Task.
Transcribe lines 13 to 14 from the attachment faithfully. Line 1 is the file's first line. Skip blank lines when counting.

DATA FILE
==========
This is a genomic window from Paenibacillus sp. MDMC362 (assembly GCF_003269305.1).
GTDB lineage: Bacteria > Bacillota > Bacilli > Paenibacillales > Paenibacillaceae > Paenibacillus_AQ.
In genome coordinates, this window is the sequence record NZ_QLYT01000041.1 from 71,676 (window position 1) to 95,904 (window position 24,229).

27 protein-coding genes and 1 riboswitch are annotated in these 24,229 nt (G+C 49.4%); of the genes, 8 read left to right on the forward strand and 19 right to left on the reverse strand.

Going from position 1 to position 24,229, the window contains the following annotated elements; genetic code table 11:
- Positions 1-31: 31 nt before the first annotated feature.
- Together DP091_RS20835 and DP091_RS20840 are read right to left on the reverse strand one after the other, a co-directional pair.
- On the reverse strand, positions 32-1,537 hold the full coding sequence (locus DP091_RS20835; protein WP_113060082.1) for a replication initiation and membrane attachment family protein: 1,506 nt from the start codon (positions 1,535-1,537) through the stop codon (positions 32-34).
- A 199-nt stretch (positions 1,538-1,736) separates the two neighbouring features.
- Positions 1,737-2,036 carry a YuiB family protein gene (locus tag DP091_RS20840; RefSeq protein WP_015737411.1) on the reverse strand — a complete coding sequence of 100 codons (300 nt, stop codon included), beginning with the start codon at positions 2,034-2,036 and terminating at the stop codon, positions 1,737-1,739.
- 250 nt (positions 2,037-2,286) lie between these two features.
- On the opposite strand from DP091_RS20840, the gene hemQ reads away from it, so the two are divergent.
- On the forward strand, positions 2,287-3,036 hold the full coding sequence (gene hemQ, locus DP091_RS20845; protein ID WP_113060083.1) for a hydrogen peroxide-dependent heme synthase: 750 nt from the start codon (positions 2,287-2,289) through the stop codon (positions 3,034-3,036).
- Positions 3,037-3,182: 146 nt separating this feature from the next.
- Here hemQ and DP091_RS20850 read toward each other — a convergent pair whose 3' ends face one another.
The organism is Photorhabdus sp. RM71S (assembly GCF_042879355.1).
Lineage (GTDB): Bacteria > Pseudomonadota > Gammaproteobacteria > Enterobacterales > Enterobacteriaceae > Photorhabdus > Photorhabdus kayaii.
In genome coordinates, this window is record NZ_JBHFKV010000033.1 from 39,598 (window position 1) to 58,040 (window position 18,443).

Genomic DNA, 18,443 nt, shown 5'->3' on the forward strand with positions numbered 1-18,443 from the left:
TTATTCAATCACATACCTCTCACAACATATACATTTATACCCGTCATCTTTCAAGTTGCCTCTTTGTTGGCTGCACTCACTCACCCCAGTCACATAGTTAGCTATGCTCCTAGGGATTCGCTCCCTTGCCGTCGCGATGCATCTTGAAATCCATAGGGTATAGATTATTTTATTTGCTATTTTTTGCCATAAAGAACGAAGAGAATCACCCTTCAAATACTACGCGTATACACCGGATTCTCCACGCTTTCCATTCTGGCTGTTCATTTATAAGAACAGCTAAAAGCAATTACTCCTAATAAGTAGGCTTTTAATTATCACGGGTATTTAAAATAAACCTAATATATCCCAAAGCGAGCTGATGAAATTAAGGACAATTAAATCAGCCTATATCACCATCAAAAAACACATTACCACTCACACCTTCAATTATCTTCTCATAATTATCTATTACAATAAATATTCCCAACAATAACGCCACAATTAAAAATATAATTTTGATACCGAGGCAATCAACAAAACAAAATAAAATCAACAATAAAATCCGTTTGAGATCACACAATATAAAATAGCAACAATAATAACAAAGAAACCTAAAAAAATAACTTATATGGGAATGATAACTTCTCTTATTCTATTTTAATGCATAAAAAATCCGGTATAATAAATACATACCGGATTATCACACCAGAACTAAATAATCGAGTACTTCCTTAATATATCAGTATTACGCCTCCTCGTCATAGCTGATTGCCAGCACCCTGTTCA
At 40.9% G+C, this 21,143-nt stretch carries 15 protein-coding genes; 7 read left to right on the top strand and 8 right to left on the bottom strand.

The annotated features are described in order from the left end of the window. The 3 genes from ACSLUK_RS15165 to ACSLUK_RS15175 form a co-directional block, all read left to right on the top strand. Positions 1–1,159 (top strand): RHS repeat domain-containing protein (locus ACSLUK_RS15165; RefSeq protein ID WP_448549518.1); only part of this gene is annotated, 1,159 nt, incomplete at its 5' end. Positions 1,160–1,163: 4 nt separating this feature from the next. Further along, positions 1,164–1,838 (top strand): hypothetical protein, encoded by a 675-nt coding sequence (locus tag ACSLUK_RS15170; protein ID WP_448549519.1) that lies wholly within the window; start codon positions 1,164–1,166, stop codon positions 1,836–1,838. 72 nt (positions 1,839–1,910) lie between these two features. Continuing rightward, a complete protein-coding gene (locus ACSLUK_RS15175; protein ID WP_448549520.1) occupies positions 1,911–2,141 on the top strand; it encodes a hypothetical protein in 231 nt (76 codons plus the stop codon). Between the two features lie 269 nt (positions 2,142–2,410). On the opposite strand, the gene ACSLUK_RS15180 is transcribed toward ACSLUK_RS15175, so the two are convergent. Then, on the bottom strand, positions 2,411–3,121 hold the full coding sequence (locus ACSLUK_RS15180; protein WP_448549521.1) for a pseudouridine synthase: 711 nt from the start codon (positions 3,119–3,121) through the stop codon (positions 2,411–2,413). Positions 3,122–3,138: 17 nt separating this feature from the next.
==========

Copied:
- On the forward strand, positions 2,287-3,036 hold the full coding sequence (gene hemQ, locus DP091_RS20845; protein ID WP_113060083.1) for a hydrogen peroxide-dependent heme synthase: 750 nt from the start codon (positions 2,287-2,289) through the stop codon (positions 3,034-3,036).
- Positions 3,037-3,182: 146 nt separating this feature from the next.